Kidnapper Cliffs 2014 Chardonnay and 2013 Cabernet Merlot and Syrah

It is with great pleasure that I review the new releases of the Kidnapper Cliffs wines from Te Awa Winery. Kidnapper Cliffs was my inaugural ‘Winery of the Year’ in 2011. It was a somewhat controversial choice in a year when there were many contenders (click here to see my article). The Kidnapper Cliffs wines were the super-premium wines of Te Awa Winery, then owned by Julian Robertson, and the winemaking team led by Dr Neil McCallum instituted some Burgundy winemaking techniques in the making of the Bordeaux-varietal wines, based on very short skin maceration. But in the sensational 2009 Hawke’s Bay vintage, these techniques worked wonderfully, and the wines made were stunning. Last year, I tasted twice the 2009 Kidnapper Cliffs Cabernet Sauvignon, part of the release then, and can report they were beautiful bottles with many years of life ahead of them.

The Te Awa winery, vineyards and brands were sold to Villa Maria in 2012 and we saw a reduction in the wines released, as the Villa Maria winemaking team worked on incorporating the wines into the company’s portfolio. In doing so, they have come up with the ‘Left Field’, ‘Te Awa Single Estate’ and ‘Kidnapper Cliffs’ brands, the first two labels now well-established in the marketplace. The ‘Kidnapper Cliffs’ wines have taken some time to emerge, and this release is the first of the reworked label and brand. The wines have the same philosophy of the past of representing the best and most distinctive parcels of the Te Awa Estate on the Gimblett Gravels. Richard Painter is the winemaker at Te Awa Winery, and along with former winemaker Ant Mackenzie, report that these wines still include some of the techniques used before the change of ownership.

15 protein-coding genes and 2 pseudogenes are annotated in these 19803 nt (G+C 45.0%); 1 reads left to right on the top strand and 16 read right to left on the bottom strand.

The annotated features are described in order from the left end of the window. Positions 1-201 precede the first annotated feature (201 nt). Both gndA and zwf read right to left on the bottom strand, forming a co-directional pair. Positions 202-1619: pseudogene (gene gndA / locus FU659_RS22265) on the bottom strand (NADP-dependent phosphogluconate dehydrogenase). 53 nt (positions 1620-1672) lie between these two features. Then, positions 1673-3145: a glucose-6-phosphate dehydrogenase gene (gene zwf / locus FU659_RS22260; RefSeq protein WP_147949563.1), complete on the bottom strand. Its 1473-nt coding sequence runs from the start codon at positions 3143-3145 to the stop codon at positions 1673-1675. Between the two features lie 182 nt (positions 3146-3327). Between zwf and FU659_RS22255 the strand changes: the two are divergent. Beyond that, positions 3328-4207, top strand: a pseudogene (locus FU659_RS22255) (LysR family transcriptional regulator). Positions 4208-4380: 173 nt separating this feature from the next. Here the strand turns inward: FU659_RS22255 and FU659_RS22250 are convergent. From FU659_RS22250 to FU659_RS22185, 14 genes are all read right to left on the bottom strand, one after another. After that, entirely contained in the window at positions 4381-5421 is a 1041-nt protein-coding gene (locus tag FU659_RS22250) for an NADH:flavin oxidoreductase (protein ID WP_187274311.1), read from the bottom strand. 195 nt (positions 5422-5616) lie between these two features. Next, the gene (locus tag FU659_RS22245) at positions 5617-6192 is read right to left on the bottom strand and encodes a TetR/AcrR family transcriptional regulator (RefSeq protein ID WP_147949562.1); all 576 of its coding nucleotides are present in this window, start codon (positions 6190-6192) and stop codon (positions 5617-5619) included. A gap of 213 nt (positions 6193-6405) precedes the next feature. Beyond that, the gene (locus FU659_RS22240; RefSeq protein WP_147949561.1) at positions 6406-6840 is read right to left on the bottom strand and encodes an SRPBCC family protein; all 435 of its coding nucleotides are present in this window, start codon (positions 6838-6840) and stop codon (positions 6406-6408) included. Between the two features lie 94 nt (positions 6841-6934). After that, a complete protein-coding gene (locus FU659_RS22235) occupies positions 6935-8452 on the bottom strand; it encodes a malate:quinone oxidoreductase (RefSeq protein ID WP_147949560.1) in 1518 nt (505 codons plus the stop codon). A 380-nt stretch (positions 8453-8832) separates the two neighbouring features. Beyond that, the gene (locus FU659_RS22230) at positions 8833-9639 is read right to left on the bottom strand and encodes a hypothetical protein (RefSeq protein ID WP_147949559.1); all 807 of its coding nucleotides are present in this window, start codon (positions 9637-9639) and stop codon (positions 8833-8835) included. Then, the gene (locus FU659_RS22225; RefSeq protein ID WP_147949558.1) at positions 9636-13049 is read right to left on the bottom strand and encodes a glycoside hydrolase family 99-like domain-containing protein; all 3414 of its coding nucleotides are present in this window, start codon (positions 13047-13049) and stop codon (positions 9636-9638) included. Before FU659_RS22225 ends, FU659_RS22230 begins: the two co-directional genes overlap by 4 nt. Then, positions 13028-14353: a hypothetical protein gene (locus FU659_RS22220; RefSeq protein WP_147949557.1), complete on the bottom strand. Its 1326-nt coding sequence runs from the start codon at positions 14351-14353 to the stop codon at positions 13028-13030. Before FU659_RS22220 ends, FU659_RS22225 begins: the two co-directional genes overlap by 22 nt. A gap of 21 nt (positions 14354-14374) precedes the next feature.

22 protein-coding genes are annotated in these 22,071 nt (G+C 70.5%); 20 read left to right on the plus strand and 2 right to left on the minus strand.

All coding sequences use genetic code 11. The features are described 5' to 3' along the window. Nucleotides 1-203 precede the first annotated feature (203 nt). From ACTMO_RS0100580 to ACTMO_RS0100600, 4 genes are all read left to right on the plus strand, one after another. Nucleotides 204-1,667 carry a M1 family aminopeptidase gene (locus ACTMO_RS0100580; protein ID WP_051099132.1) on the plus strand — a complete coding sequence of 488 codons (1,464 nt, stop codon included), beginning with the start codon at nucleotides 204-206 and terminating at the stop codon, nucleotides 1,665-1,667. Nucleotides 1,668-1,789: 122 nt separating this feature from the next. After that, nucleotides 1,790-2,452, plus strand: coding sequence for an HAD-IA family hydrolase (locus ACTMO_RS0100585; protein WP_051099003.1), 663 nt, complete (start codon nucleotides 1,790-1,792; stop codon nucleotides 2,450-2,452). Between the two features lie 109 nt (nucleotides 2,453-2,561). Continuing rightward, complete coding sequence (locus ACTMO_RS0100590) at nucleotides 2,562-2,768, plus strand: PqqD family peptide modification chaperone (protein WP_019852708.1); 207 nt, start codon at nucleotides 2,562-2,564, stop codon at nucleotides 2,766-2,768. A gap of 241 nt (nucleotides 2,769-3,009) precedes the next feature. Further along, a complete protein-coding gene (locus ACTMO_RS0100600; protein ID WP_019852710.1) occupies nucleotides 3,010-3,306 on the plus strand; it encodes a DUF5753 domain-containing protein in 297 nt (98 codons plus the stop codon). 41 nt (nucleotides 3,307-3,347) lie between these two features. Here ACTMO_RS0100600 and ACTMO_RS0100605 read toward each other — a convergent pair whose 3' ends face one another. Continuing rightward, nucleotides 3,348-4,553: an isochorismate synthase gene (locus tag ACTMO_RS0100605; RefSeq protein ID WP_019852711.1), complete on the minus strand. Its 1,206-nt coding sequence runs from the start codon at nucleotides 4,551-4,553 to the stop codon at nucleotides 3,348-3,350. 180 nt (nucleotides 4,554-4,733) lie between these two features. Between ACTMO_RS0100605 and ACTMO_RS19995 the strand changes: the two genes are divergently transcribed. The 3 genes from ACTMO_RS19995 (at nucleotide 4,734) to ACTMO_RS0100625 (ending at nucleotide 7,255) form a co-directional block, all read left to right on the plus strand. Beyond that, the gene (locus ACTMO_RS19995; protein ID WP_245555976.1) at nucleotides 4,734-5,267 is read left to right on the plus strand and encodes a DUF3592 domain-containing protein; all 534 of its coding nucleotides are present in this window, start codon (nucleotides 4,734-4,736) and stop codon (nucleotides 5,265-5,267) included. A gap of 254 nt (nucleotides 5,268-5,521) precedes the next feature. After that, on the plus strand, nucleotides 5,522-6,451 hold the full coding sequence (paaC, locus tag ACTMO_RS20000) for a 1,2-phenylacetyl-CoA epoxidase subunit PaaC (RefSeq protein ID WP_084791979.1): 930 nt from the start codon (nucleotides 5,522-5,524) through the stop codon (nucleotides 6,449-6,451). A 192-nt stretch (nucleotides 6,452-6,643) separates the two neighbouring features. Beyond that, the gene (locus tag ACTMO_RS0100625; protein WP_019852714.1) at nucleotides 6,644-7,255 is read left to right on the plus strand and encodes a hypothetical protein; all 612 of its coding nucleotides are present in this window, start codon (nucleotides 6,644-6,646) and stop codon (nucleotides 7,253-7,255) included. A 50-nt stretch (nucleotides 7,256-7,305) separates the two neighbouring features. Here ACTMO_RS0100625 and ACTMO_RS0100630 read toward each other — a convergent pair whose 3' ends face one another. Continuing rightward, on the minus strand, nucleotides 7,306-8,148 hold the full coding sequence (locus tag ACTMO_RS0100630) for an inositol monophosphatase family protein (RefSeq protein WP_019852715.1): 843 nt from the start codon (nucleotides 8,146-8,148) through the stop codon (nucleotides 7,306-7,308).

The Chardonnay and Syrah are aged in 300 L hogsheads, these larger barrels imparting a more subtle oak character than barriques. These are relatively rare in New Zealand (Dry River, uses these too). A great deal of care is taken with the skin maceration of the reds, and Richard aims for a "gentle infusion” rather than all-out extraction. The up-shot of this is that because these wines still have some of the previous vinification techniques involved, this gives the Kidnapper Cliffs and Te Awa wines a point of difference to their Villa Maria sister labels. Of course, this may change and evolve, and it is quite possible that the more conventional winemaking of the Villa Maria group may win out in the end. However, this may not be a great loss, as the Villa Maria, Vidal and Esk Valley reds can already be counted among the best of Hawke’s Bay.

Here, I review the new Kidnapper Cliffs wines, these being the 2014 Chardonnay, and 2013 Cabernet/Merlot and Syrah wines. These are, of course, two outstanding vintages in Hawke’s Bay. www.teawacollection.com


  • Kidnapper Cliffs Hawke’s Bay Chardonnay 2014
  • Kidnapper Cliffs Gimblett Gravels Hawke’s Bay Cabernet Sauvignon/Merlot 2013
  • Kidnapper Cliffs Gimblett Gravels Hawke’s Bay Syrah 2013

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